For its 7th generation Yoga 9i, Lenovo is offering an all-new design, 16:10 aspect ratio displays, and big keyboard and touchpad changes.
I’m a big fan of the new design, which is available in two color choices—the review unit is a pleasant storm gray color—and offers elegantly curved edges that are as pretty to look at as they are comfortable to hold. I’ve often railed against the hard edges on laptops, especially MacBooks, and this is the perfect response.
As good, Lenovo has moved the Yoga 9i to 16:10 aspect ratio displays, leading to more onscreen real estate and smaller bezels. There are a few different display panel choices, including Full HD+ (1920 x 1200) and 2K (2880 x 1800) options, but the review unit comes with a vibrantly colorful 4K+ (3840 x 2400) IPS OLED panel that outputs 400 nits of brightness and provides Dolby Vision HDR capabilities. It’s stunning.
I also really like the Yoga’s unique Bowers & Wilkins rotating soundbar, which orients the two tweeters correctly no matter which orientation you use with this convertible laptop.
But what really puts the sound over the top is the Yoga’s two woofers, which are found on either side of the keyboard deck; combined with the two tweeters, they offer terrific Dolby Atmos sound for music or videos. It’s always a good sign for a computer’s sound system when I get lost in what I’m watching because it sounds so good, and that was definitely the case here.
The backlit keyboard is mostly successful, with snappy, low-throw keys and a unique soft landing feel that I really like. I also like that the Ctrl key is in the right place—at the lower right corner of the keyboard, unlike with many ThinkPads—and the way that Lenovo integrated the fingerprint reader into a new key at the lower right of the keyboard.
That said, the Up Arrow and Down Arrow keys are hard to hit accurately, and I’m not sure what to make of the new 1-Click function keys—for Smart Power, Background Blur, Audio Profile, and Color Mode (and the fingerprint reader—that are available in a new column of keys on the far right of the keyboard. These don’t seem like keys I’d need a lot, while keys I do need a lot—like Home, End, PgUp, and PgDn—are only accessible via hard-to-access Function-based keyboard shortcuts. I prefer the way HP handles this on PCs like the Spectre x360 14.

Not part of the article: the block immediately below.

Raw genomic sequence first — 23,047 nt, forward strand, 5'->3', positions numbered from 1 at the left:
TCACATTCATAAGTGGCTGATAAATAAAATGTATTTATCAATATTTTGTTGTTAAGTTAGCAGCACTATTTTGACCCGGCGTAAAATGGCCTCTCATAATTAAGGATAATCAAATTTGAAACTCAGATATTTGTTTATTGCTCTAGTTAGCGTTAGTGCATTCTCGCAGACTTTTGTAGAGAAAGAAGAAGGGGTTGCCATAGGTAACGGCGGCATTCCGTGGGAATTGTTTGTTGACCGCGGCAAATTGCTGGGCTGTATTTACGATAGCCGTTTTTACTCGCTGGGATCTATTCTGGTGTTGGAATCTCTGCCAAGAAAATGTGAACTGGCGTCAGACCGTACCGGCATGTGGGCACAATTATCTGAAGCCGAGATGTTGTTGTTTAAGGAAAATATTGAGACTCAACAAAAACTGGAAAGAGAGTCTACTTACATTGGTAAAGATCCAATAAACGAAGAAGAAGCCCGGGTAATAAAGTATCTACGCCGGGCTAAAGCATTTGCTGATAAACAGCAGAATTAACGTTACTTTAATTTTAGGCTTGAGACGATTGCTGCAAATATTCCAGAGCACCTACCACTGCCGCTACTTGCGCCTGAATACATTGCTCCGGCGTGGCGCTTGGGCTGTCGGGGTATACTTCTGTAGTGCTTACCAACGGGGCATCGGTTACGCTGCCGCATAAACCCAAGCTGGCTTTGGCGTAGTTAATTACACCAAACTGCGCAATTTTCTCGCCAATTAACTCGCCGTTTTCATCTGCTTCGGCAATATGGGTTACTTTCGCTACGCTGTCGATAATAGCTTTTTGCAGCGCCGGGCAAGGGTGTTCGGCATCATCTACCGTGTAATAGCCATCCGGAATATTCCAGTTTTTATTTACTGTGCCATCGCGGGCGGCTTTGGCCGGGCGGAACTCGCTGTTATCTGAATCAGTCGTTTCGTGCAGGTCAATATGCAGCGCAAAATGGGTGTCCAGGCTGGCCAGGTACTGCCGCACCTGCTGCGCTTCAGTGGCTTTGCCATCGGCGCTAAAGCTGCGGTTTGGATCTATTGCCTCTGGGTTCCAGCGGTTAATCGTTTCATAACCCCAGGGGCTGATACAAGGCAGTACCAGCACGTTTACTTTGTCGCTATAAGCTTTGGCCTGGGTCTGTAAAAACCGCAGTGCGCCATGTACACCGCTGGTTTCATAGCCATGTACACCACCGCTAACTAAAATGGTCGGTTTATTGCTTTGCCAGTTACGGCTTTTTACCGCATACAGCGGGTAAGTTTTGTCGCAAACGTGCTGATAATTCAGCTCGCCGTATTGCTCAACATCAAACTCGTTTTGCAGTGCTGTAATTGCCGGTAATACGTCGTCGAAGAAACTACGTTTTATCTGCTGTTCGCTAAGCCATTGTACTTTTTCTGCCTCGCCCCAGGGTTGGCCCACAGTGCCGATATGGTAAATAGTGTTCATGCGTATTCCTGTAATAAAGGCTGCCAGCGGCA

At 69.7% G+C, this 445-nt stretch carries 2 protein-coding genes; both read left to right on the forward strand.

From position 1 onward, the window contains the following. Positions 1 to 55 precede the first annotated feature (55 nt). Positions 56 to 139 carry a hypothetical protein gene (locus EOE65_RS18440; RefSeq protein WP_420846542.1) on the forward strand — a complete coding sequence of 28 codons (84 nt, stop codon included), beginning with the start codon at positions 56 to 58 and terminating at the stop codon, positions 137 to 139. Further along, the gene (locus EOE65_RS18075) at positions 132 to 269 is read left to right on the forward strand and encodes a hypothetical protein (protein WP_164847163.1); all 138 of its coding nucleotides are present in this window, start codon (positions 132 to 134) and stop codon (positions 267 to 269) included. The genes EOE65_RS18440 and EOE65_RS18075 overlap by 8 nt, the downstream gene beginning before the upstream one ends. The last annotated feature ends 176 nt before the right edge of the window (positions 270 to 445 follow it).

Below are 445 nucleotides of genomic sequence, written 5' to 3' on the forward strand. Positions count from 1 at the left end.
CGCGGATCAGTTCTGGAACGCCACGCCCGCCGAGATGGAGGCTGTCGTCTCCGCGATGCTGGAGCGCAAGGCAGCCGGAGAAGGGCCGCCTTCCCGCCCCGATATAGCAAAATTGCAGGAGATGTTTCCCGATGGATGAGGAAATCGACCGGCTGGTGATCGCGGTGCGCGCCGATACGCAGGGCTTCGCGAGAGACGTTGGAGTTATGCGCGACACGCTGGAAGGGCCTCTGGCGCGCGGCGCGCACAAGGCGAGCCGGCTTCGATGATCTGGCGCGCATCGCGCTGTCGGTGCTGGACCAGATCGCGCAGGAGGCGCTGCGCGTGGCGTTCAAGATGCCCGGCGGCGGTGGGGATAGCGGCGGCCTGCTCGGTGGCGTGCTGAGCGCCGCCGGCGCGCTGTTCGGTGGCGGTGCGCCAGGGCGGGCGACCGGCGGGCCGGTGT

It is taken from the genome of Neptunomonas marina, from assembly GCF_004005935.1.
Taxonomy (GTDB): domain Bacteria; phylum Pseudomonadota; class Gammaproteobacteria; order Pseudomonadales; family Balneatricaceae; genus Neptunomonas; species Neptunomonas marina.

I’m also not sure what to make of the ginormous buttonless glass touchpad, which, aside from being too big, pushes the keyboard further back, making it uncomfortable to reach. I have large hands, so I can only imagine this will be even more problematic for others who don’t.
Lenovo bundles a smartpen of some kind with the Yoga, but I don’t see any documentation explaining it yet, so I’ll investigate that further.
Inside the Yoga 9i, you’ll find powerful and modern 12th-Gen Intel Core mobile P-series chipsets with 28-watts of thermal design power (TDP), almost double the TDP of previous-generation U-series processors. These feature Intel’s new hybrid architecture, with both performance and efficiency cores, and they’re bolstered by Intel Iris Xe integrated graphics, faster LPDDR5 RAM, and Wi-Fi 6 connectivity. The review unit provides an Intel Core i7-1260P processor, 16 GB of RAM, and 1 TB of SSD storage. And, yes, it’s an Intel Evo-certified PC.
The new Yoga also features a larger 75 watt-hour battery (up from 60 Wh) that supports fast charging via Lenovo’s Rapid Charge Boost technology: 15 minutes of charging will give you two hours of charge, the company says.
On the outside of the Yoga, you’ll find the expected assortment of modern connectivity options. There is a full-sized USB-A 3.2 Gen 2 port and two Thunderbolt 4/USB4 ports on the left.
And on the right, you’ll find a combo headphone/microphone jack, a USB-C 3.2 Gen 2 port, and a power button.
There’s also a 1080p webcam—can I get a Hallelujah?—and it supports Windows Hello facial recognition and has a manual (physical) shutter for privacy. Lenovo also enhances Windows Hello with a Smart Assist solution that turns off the display when you step away, preserving battery life.
The software loadout is mostly OK. The review unit ships with Windows 11 Home, and there are Lenovo Vantage, McAfee LiveSafe, and Amazon Alexa icons on the taskbar. Beyond that, there are 7 Lenovo-branded utilities (plus Smart Note for the pen) in the Start menu, three Intel utilities, and a few other hardware-related utilities, but no real crap.
The Yoga 9i weighs almost 3.1 pounds, which is actually a bit heavy for a 14-inch Ultrabook these days, but I think the quality of the materials and its 16:10 design explain and justify that. I’m looking forward to traveling with it in April.